# MATLAB

SCRP nodes have MATLAB 2020a-2023a installed.

**Note:** running MATLAB’s graphical user interface (GUI) remotely is generally not as smooth as running it locally,
so you might want to consider installing MATLAB on your own computer under CUHK’s campus-wide license.

### Option 1: JupyterHub

- Navigate to one of the following URLs on a browser:
- Choose one of the following under
*Notebook*:`MATLAB GUI [↗]`

launches MATLAB’s graphical user interface in your browser.`Matlab [conda env:matlab]`

creates a new MATLAB jupyter notebook.

### Option 2: Remote Desktop

- Connect to a login node through remote desktop.
- Launch from the pull-down menu on the top-right corner, Applications > Statistics > MATLAB.

### Option 3: SSH

#### Prerequisite

To ensure MATLAB’s GUI runs smoothly, consider using an X-server with hardware OpenGL support. We recommend using MobaXterm or VcXsrv on Windows over the public-domain version of Xming for this reason. On the other hand, if you find MATLAB unstable with hardware OpenGL, you might want to try using the default software OpenGL option.

Hardware OpenGL acceleration is off by default in MobaXterm. Enable it before you connect to the cluster.

#### Using MATLAB over SSH

All the instructions below assume you have connected to a login node through SSH. See Account and Access for details.

Start MATLAB:

```
matlab -nosoftwareopengl
```

If the MATLAB GUI does not launch, make sure you have an X server running on your computer. If you are using MobaXterm, make sure the built-in X server is enabled. If you are using a standalone SSH client like PuTTY, you will need to install a separate X server (e.g. VcXsrv on Windows or XQuartz on Mac OS).

The `-nosoftwareopengl`

flag forces MATLAB to use hardware OpenGL on your computer if available. To check if hardare OpenGL is being used, type in MATLAB:

```
opengl info
```

If hardware OpenGL is used, the command should return your graphics card model and driver version. For example:

```
Version: '1.4 (4.6.0 NVIDIA 432.00)'
Vendor: 'NVIDIA Corporation'
Renderer: 'GeForce GTX 1070/PCIe/SSE2'
```

### Switch between Different MATLAB Versions

You can switch between different MATLAB versions in a terminal using Environment Modules. Follow the instructions here.

### Running on a Compute Node - Short Duration

You should run your job on a compute node if you need more processing power. MATLAB by default uses all physical CPU cores it has access to.

#### Running MATLAB without GUI

For computationally-intensive job, it is best to run MATLAB *without* a GUI.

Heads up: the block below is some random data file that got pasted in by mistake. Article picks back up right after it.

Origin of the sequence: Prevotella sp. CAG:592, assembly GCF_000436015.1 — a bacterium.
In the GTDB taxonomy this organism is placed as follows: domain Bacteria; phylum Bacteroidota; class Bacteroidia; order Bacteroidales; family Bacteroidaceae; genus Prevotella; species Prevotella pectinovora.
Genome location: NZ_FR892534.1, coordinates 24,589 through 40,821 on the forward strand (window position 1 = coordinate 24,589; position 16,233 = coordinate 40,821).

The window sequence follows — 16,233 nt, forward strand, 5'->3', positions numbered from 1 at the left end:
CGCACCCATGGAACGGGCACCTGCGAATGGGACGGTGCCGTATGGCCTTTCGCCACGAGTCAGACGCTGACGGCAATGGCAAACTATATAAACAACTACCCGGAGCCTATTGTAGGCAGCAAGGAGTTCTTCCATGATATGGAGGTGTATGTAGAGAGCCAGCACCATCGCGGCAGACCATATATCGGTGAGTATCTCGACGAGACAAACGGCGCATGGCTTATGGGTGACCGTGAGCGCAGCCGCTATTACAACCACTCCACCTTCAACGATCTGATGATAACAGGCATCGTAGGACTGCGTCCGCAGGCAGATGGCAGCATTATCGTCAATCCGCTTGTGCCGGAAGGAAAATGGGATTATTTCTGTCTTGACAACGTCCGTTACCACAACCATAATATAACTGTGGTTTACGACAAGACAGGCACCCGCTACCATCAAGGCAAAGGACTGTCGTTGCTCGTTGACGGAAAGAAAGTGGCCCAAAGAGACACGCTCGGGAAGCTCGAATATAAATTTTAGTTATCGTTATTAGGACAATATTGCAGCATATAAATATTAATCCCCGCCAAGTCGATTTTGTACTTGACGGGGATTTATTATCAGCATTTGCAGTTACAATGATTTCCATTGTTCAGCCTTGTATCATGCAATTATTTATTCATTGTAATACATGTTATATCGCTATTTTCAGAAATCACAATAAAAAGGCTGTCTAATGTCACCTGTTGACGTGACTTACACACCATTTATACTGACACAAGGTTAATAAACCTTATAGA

You can do so by running the following command in a terminal:

```
compute matlab -nodisplay -batch "run('/home/users/testuser/mycode.m')"
```

This launches MATLAB’s GUI on a compute node with four logical CPUs and 8GB of RAM, for a duration of 24 hours.

If you need GPU, prepend `gpu`

instead:

```
gpu matlab -nodisplay -batch "run('/home/users/testuser/mycode.m')"
```

You can request more logical CPUs with the `-c`

option, more memory with the `--mem`

option,
more time with the `-t`

option and specify GPU model with the `--gpus-per-task`

option.
For example, to request 16 CPUs, 40G of memory and one RTX 3090 GPU for three days:

```
compute -c 16 --mem=40G --gpus-per-task=rtx3090 -t 3-0 matlab ...
```

See `compute`

for a full list of options,
or `srun`

and `sbatch`

for maximum flexibility.

#### Running MATLAB with GUI

*Jupyter*

To run MATLAB’s GUI through a browser on a compute node, follow the instructions here.

*Remote Desktop*

To run MATLAB GUI on a compute node in remote desktop, launch Applications > Slurm (*x* cores) > MATLAB,
where *x* is the number of desirable cores.

*SSH*

To run MATLAB GUI on a compute node in a terminal, run:

```
# CPU only
compute matlab -nosoftwareopengl
# With GPU
gpu matlab -nosoftwareopengl
```

To check if a GPU is truly available, type in MATLAB:

```
gpuDeviceCount
```

which outputs the number of GPU you have access to.

### Running on a Compute Node - Long Duration

Codes that take a long time to run is best initiated through Slurm’s `sbatch`

command,
which allows you to submit a job without the need to wait for it to execute.
Your code will run even if you disconnect from the cluster.

As an example, let us use MATLAB’s `parfor`

to execute multiple eigenvalue discomposition
simultaneously. Here is our MATLAB code:

```
% Number of workers
poolsize = 8
% Set maximum available workers to CPU core count
local = parcluster('local')
local.NumWorkers = feature('numcores')
saveProfile(local)
% Set up pool of workers
local.parpool(poolsize)
% Actual computation
tic
n = 200;
A = 500;
a = zeros(1,n);
parfor i = 1:n
a(i) = max(abs(eig(rand(A))));
end
toc
```

It is crucial that you set `local.NumWorkers`

to a number as least as big as the desired pool size
and initiate a `parpool`

manually, otherwise the code might not execute.

We will first need to write a batch script. In this example we will name the script `my_job.sh`

,
but you can obviously choose any name you want.

```
#!/bin/bash
#SBATCH --job-name=eigen-test
#SBATCH --ntasks=1
#SBATCH --cpus-per-task=8
matlab -nodisplay -batch "run('/home/users/testuser/mycode.m')"
```

The `#SBATCH`

comments specify various options. In this example, we are requesting eight logical CPUs
for a single task.

We can now submit our job:

```
sbatch my_job.sh
```

`sbatch`

have many options. For example, you can run multiple jobs concurrently in one `sbatch`

request.
See the page on Slurm for details.